Asia’s corporates mature and refine treasury
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Asia’s corporates mature and refine treasury

Asia is home to an expanding corporate base that is becoming ever more sophisticated in how it runs its treasury function.

Asia’s corporates are looking further afield for new opportunities. While the emerging and established markets of the region are providing a range of openings for companies to grow their presence and find new supply chain partners, many are exploring elsewhere.

John Laurens, head of GTS at DBS, says the region’s corporate space is changing rapidly. The biggest changes and opportunities can be found by looking at corporates poised to expand. 

“The middle market is seeing a lot of growth,” he says. “Companies do not need to be MNC size to be global today. We are seeing the smaller businesses selling globally, but this means they have to be sophisticated from the very start.”

John Laurens-160x186

Companies do not need

to be MNC size to be global today

John Laurens,

China is leading the way. Amol Gupte, regional head of treasury and trade solutions, Citi Asia Pacific, says: “Chinese companies are becoming smarter about using liquidity. They want to optimize their own balance sheets through pooling and intercompany lending.”  

Citi has assisted an Asian petroleum company to update their treasury functions as part of a long-term programme. The bank has implemented its integrated treasury system, enabling it to reduce financial costs, improve liquidity management and enhance yields.

The growing understanding among Asia's corporates of what capabilities are available to them also comes from access to greater levels of data. 

Citi has developed the data diagnostics programme to give an in-depth profile of the corporate's business. Taking three years’ worth of information, the programme analyses the internal data and external information and credit ratings. The data used is updated each quarter to keep the information within a three-year period from the current date.

“The future will be built on big data, but what’s important is how you use it to create value for clients,” says Citi's Gupte. 

“We offer meaningful value to our clients by crunching and analysing their data, overlaying other important external data such as credit ratings, and then developing real-time or event-based insights that a corporate treasurer can use to quickly make informed decisions. We use our own proprietary software and analytical tools for this and constantly update the data.”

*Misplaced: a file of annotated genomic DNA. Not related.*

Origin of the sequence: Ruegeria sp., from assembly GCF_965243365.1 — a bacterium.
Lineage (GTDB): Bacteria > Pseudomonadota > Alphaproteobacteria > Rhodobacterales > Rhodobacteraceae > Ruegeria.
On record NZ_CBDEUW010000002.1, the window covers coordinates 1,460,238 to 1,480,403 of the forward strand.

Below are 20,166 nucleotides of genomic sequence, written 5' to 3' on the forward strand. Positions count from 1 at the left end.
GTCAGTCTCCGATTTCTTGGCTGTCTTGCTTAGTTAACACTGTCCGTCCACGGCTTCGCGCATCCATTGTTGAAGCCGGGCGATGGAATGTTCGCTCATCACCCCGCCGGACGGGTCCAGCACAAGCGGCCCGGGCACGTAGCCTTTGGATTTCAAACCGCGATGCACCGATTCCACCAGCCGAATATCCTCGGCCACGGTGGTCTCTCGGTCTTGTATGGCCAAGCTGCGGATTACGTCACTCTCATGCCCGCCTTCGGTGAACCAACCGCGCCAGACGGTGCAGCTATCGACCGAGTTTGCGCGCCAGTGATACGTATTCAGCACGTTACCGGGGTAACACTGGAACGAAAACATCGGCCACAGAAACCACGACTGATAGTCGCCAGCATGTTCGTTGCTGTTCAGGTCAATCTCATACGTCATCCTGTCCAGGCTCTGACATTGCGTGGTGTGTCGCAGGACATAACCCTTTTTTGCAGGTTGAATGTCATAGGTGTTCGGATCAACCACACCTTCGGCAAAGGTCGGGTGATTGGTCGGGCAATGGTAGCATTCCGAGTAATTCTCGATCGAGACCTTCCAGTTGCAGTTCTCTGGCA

Big data

The DBS working capital advisory programme uses big data and analytics to create industry benchmarks and perform deep-dive analytics on working capital. By using the data, the bank can advise clients on how to release trapped cash and make best use of their available working capital.

The possibilities are not limited to companies within the client's own sector. There are opportunities for corporates to learn from what is being experienced by firms of an equivalent size in a different industry.

Laurens at DBS adds: “We give the clients the opportunity to benchmark their performance against their peers. They also have the chance to compare against companies outside obvious comparable industries.”

Overall, China’s continued dominance sets the pace and tone for Asia. This is underscored by the growth in use of RMB for trade finance. The banks’ own numbers are testament to its increasing influence: DBS has seen its RMB transaction turnover increase by 40% to SGD$22.2 billion equivalent.


Amol Gupte-160x186

 Amol Gupte, Citi 

Gupte says: “The relevance of RMB has grown over the past four years from the trade settlement perspective. It will start to eat into the market share of other currencies.” DBS has advised European pharmaceuticals group Roche on the implementation of its first automated RMB cross-border pooling structure. The company’s international cash pooling structure enables the corporate to manage 90% of its global liquidity, pooled from 50 currencies.

“We will likely see more deregulation around the capital convertibility of the RMB,” adds Gupte.

Shariah banking products are seeing a steady growth in use year-on-year in Asia. Malaysia’s Maybank has developed and expanded its product offering to meet the region’s increasing demand for Islamic banking products.

In 2014, the bank launched its Islamic liquidity concentration services, the country’s first Shariah-compliant sweeping and pooling solution. The bank picked up 11 clients in its first month of launch, and the average size of deposits increased 300% to the end of the year. The bank has seen strong demand for the products in Malaysia, and is now seeing demand spread to neighbouring countries. 

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